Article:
TAMPA — A federal judge is considering a separate trial for Ahmed Mohamed on a charge that he demonstrated on YouTube how to make an explosive device with a child's toy.
An Aug. 29 federal indictment charged Mohamed, 26, and Youssef Megahed, 21, with illegally transporting explosive materials. The same indictment charged Mohamed with one count of demonstrating how to make an explosive.
Assistant Federal Public Defender Adam Allen, Megahed's attorney, said Wednesday in court that Megahed knew nothing about the video, so allowing testimony about it during a trial with Mohamed, a fellow suspended University of South Florida student, would prejudice Megahed's case.
Allen said a jury might find Megahed guilty on the charge of transporting explosive materials because of his association with Mohamed.
Allen had previously filed a motion for separate trials. U.S. District Judge Steven Merryday denied that request in November. Allen appealed the judge's ruling and Merryday held a hearing Wednesday to listen to Allen's arguments.
Linda Moreno, Mohamed's attorney, offered no opinion on Allen's motion. Merryday has not made a decision.
Merryday said Megahed and Mohamed are properly joined in the indictment on the charge for illegally transporting explosives, and he supports his ruling that they are to stand trial together on that allegation on April 28.
Also at the hearing, Allen asked Merryday again to release Megahed on bail. Allen said in court records filed Jan. 30 that an FBI analysis found that PVC pipes carried by Megahed and Mohamed at the time of their Aug. 4 arrest in Goose Creek, S.C., were harmless fireworks and not explosives.
While some of what the men carried — the items include safety fuses and PVC pipes stuffed with sugar, potassium nitrate and cat litter — meets the federal definition for explosive, Allen said the FBI report proved the materials would not explode.
FBI analysts constructed hypothetical replicas of the alleged explosives, trying to match the mixtures used by Mohamed, who prepared the PVC pipes. When ignited, some of the mixtures did nothing at all, some produced smoke and some produced smoke and gas, Allen said.
Merryday said he will review the FBI report to determine whether the compounds carried in the trunk by Megahed and Mohamed posed a threat, or enough of a threat, to keep Megahed jailed until trial.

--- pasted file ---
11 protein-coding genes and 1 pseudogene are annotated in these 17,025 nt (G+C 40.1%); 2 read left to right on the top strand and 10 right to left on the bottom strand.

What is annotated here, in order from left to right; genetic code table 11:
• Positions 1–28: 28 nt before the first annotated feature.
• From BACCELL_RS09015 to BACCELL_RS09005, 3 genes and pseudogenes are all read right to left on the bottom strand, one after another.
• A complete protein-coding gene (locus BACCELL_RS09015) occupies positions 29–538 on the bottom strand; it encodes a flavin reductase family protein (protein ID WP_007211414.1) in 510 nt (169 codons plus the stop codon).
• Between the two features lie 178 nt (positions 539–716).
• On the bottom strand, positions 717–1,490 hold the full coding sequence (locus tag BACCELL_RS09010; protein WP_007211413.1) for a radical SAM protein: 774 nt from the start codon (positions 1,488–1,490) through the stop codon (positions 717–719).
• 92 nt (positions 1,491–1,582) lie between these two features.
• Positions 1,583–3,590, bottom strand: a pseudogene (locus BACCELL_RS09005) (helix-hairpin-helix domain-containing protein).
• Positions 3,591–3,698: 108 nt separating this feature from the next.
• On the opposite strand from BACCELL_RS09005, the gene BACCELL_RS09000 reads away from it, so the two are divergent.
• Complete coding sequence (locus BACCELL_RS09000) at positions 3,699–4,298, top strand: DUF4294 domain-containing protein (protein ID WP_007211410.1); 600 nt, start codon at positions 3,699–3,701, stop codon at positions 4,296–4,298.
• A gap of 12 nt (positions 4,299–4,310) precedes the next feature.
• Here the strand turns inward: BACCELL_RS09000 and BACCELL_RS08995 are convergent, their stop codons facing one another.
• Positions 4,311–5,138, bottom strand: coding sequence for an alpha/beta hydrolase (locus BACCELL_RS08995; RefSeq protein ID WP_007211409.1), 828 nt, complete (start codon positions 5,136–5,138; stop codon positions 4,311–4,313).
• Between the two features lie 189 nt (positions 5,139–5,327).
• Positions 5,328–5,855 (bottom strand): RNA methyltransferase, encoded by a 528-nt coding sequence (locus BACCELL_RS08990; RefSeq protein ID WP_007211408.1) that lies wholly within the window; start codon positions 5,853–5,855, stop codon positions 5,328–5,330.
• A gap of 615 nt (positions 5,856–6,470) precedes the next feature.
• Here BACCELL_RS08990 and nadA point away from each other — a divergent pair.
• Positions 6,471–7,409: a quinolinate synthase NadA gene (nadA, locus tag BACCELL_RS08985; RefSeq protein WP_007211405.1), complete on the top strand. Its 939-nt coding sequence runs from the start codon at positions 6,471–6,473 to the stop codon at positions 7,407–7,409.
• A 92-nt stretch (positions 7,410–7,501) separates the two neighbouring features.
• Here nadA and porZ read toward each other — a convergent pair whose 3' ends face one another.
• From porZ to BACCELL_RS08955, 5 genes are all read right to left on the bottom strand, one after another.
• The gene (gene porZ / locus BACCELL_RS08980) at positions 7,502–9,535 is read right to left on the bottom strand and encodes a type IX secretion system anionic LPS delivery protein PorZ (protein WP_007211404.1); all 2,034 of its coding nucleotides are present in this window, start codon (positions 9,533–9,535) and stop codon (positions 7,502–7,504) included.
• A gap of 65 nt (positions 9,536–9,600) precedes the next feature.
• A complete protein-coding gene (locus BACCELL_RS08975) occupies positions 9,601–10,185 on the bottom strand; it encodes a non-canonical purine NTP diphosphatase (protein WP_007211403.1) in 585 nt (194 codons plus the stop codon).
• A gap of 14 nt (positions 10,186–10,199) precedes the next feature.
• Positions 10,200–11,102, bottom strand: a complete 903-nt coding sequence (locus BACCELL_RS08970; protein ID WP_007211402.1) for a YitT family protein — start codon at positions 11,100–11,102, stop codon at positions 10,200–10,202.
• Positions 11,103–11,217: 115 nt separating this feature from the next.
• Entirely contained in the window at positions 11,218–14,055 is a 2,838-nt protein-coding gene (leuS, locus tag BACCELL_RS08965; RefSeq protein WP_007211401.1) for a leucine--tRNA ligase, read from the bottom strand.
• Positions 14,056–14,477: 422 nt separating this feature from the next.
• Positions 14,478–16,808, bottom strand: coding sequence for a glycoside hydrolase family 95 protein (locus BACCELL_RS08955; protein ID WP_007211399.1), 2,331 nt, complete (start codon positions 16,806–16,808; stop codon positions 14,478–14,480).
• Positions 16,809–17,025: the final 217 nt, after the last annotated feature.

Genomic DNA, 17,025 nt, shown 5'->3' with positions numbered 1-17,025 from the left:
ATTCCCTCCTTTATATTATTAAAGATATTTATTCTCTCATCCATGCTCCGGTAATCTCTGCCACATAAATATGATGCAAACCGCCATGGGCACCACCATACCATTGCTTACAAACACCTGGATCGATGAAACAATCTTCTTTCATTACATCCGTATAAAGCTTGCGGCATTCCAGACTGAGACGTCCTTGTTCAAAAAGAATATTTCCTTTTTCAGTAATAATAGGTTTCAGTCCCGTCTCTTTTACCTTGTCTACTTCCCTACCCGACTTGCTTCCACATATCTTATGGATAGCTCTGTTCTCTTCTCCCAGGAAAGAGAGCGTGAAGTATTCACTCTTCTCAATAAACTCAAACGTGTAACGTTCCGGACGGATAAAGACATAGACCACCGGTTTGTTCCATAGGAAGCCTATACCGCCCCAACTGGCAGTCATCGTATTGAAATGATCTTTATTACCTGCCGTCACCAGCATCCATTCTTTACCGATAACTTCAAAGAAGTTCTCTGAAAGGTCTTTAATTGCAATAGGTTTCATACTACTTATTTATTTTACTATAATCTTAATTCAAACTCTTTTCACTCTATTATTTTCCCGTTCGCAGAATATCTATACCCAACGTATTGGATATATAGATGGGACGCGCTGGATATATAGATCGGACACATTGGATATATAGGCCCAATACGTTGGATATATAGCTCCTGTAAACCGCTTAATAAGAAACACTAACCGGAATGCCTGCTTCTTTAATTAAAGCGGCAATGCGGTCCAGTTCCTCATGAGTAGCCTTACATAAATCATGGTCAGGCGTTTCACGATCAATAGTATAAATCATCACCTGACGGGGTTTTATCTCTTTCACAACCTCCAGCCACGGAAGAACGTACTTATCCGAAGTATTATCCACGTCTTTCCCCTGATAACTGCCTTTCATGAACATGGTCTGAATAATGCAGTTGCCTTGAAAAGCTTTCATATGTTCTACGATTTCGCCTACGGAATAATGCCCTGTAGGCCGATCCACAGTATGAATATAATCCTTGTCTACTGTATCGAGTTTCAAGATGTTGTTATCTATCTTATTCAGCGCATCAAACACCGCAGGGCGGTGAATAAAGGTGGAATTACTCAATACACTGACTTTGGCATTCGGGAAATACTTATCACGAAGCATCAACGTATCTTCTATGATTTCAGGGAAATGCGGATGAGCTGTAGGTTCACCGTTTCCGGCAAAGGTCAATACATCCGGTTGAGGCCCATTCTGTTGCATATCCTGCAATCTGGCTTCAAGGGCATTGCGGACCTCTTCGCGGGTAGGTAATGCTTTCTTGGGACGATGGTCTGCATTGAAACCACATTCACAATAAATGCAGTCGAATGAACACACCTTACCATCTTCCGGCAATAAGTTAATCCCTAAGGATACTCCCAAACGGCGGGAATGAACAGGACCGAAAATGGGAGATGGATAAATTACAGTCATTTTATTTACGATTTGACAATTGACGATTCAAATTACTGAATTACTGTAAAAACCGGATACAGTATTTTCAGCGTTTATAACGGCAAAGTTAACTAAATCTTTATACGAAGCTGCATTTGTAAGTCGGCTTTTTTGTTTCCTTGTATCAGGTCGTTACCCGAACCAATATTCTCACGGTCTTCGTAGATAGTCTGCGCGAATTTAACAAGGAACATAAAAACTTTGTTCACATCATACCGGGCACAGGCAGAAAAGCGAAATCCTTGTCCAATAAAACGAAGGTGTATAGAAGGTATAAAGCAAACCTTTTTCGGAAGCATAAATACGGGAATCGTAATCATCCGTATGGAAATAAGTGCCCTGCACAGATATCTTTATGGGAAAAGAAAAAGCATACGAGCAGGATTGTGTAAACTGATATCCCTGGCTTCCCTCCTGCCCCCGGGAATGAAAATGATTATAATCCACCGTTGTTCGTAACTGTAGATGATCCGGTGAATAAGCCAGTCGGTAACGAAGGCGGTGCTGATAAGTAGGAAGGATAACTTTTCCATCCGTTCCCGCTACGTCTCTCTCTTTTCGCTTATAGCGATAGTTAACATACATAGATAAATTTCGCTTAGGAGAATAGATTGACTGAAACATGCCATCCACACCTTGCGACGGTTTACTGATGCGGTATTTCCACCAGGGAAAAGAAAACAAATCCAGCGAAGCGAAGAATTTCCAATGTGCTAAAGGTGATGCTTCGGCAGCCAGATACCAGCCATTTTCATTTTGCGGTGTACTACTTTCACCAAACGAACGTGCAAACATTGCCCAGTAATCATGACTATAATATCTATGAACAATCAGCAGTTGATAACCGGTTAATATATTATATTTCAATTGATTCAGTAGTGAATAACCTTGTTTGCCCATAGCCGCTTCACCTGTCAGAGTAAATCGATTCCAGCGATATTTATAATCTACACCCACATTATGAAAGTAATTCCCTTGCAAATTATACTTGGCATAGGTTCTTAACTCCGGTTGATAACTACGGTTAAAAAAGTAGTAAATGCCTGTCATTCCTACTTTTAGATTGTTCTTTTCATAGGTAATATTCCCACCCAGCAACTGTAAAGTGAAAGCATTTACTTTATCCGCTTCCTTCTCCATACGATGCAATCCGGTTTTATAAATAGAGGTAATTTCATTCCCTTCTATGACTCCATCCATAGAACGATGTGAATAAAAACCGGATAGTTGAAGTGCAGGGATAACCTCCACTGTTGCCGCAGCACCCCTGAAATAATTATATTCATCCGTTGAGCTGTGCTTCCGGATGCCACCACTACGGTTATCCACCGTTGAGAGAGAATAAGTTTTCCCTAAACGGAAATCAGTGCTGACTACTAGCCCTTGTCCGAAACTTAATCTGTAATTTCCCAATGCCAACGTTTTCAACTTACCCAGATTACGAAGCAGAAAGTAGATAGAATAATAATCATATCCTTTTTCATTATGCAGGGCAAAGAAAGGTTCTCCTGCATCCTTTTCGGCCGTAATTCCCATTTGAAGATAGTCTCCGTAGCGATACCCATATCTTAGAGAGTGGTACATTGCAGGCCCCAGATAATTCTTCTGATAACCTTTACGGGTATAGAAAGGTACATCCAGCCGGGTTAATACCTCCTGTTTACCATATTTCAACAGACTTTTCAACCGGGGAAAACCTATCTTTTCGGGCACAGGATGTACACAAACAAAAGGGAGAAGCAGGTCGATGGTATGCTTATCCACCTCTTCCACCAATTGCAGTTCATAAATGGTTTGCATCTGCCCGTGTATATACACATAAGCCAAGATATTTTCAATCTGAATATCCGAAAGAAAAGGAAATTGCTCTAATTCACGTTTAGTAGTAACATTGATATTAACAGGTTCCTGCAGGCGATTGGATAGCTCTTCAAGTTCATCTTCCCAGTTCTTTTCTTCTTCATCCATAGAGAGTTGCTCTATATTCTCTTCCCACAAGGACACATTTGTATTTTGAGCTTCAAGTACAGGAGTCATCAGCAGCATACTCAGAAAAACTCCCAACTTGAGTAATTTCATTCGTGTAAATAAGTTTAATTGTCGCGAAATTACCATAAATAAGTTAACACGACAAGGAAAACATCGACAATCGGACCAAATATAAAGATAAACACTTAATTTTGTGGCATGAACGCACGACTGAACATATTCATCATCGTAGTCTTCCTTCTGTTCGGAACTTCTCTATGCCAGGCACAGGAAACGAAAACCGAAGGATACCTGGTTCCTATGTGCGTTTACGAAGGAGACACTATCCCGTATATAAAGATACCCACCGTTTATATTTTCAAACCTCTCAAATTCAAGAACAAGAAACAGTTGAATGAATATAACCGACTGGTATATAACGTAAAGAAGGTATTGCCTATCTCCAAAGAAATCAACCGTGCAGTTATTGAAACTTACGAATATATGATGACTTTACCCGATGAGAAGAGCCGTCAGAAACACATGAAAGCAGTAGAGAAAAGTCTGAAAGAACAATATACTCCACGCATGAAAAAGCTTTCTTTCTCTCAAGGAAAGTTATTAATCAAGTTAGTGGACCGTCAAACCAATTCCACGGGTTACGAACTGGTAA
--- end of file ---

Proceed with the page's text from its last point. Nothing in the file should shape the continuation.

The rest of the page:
The judge also acknowledged a defense request for a jury questionnaire to which he has yet to respond.
Merryday said he would issue rulings on the three matters — a separate trial for Mohamed on the demonstration charge, granting bail for Megahed and allowing a jury questionnaire — within 48 hours.
At an earlier hearing on Wednesday before U.S. District Judge James Whittemore, the trial for a third man connected to Megahed and Mohamed was postponed until March 31.
USF graduate Karim Moussaoui, 28, was indicted Jan. 10 on a charge of violating his student visa by posing for a photograph at a gun range with a firearm in his hand. Federal law bans people with student visas from possessing firearms.
Federal investigators found the picture of Moussaoui on a computer seized from Megahed's home. Moussaoui was scheduled to go to trial Monday. Whittemore granted a continuance to accommodate Moussaoui's attorney, Deeann Athan, who has a family medical emergency.
Stephen Crawford previously represented Moussaoui, but Athan said in court that Moussaoui hired her in February after a disagreement with Crawford.
Athan said Crawford talked to Jay Hoffer, the prosecutor, about a plea deal for Moussaoui without Moussaoui's knowledge. Crawford offered a guilty plea in exchange for probation or deportation, reported Athan.
Crawford declined to comment on the courtroom discussion.
Moussaoui said it has always been his intention to fight the charge in court and "take it to justice."
Kevin Graham can be reached at email@example.com or (813) 226-3433.